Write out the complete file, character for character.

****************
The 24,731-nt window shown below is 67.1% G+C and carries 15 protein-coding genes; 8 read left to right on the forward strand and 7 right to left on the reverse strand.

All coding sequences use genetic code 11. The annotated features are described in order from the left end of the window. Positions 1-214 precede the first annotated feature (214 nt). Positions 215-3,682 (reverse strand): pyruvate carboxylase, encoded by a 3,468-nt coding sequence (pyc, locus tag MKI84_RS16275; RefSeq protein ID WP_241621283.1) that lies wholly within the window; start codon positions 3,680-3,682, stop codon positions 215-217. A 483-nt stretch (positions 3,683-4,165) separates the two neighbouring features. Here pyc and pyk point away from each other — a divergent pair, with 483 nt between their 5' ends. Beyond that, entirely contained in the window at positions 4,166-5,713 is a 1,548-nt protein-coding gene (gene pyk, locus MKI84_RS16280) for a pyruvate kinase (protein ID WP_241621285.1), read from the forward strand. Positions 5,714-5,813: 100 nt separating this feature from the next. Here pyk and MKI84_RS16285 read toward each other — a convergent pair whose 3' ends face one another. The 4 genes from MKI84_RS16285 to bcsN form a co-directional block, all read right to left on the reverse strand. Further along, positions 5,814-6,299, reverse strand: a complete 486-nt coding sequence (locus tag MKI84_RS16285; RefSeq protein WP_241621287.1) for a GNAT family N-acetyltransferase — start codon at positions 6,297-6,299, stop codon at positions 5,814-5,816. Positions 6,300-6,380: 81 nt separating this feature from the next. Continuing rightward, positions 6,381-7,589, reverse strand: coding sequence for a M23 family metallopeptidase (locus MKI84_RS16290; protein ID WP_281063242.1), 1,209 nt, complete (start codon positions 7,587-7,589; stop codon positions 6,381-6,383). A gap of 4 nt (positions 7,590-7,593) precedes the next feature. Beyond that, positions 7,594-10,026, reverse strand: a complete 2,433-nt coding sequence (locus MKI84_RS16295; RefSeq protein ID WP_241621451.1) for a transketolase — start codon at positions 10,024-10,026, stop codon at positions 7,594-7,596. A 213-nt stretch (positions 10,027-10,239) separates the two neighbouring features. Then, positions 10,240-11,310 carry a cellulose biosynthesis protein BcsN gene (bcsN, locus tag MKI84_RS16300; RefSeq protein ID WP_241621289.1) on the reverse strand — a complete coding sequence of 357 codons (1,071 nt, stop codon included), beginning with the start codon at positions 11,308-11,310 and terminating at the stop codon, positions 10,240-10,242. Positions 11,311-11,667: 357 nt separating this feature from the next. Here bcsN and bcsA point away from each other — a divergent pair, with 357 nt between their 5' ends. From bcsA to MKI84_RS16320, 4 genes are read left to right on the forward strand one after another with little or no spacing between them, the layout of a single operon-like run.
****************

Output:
The 24,731-nt window shown below is 67.1% G+C and carries 15 protein-coding genes; 8 read left to right on the forward strand and 7 right to left on the reverse strand.

All coding sequences use genetic code 11. The annotated features are described in order from the left end of the window. Positions 1-214 precede the first annotated feature (214 nt). Positions 215-3,682 (reverse strand): pyruvate carboxylase, encoded by a 3,468-nt coding sequence (pyc, locus tag MKI84_RS16275; RefSeq protein ID WP_241621283.1) that lies wholly within the window; start codon positions 3,680-3,682, stop codon positions 215-217. A 483-nt stretch (positions 3,683-4,165) separates the two neighbouring features. Here pyc and pyk point away from each other — a divergent pair, with 483 nt between their 5' ends. Beyond that, entirely contained in the window at positions 4,166-5,713 is a 1,548-nt protein-coding gene (gene pyk, locus MKI84_RS16280) for a pyruvate kinase (protein ID WP_241621285.1), read from the forward strand. Positions 5,714-5,813: 100 nt separating this feature from the next. Here pyk and MKI84_RS16285 read toward each other — a convergent pair whose 3' ends face one another. The 4 genes from MKI84_RS16285 to bcsN form a co-directional block, all read right to left on the reverse strand. Further along, positions 5,814-6,299, reverse strand: a complete 486-nt coding sequence (locus tag MKI84_RS16285; RefSeq protein WP_241621287.1) for a GNAT family N-acetyltransferase — start codon at positions 6,297-6,299, stop codon at positions 5,814-5,816. Positions 6,300-6,380: 81 nt separating this feature from the next. Continuing rightward, positions 6,381-7,589, reverse strand: coding sequence for a M23 family metallopeptidase (locus MKI84_RS16290; protein ID WP_281063242.1), 1,209 nt, complete (start codon positions 7,587-7,589; stop codon positions 6,381-6,383). A gap of 4 nt (positions 7,590-7,593) precedes the next feature. Beyond that, positions 7,594-10,026, reverse strand: a complete 2,433-nt coding sequence (locus MKI84_RS16295; RefSeq protein ID WP_241621451.1) for a transketolase — start codon at positions 10,024-10,026, stop codon at positions 7,594-7,596. A 213-nt stretch (positions 10,027-10,239) separates the two neighbouring features. Then, positions 10,240-11,310 carry a cellulose biosynthesis protein BcsN gene (bcsN, locus tag MKI84_RS16300; RefSeq protein ID WP_241621289.1) on the reverse strand — a complete coding sequence of 357 codons (1,071 nt, stop codon included), beginning with the start codon at positions 11,308-11,310 and terminating at the stop codon, positions 10,240-10,242. Positions 11,311-11,667: 357 nt separating this feature from the next. Here bcsN and bcsA point away from each other — a divergent pair, with 357 nt between their 5' ends. From bcsA to MKI84_RS16320, 4 genes are read left to right on the forward strand one after another with little or no spacing between them, the layout of a single operon-like run.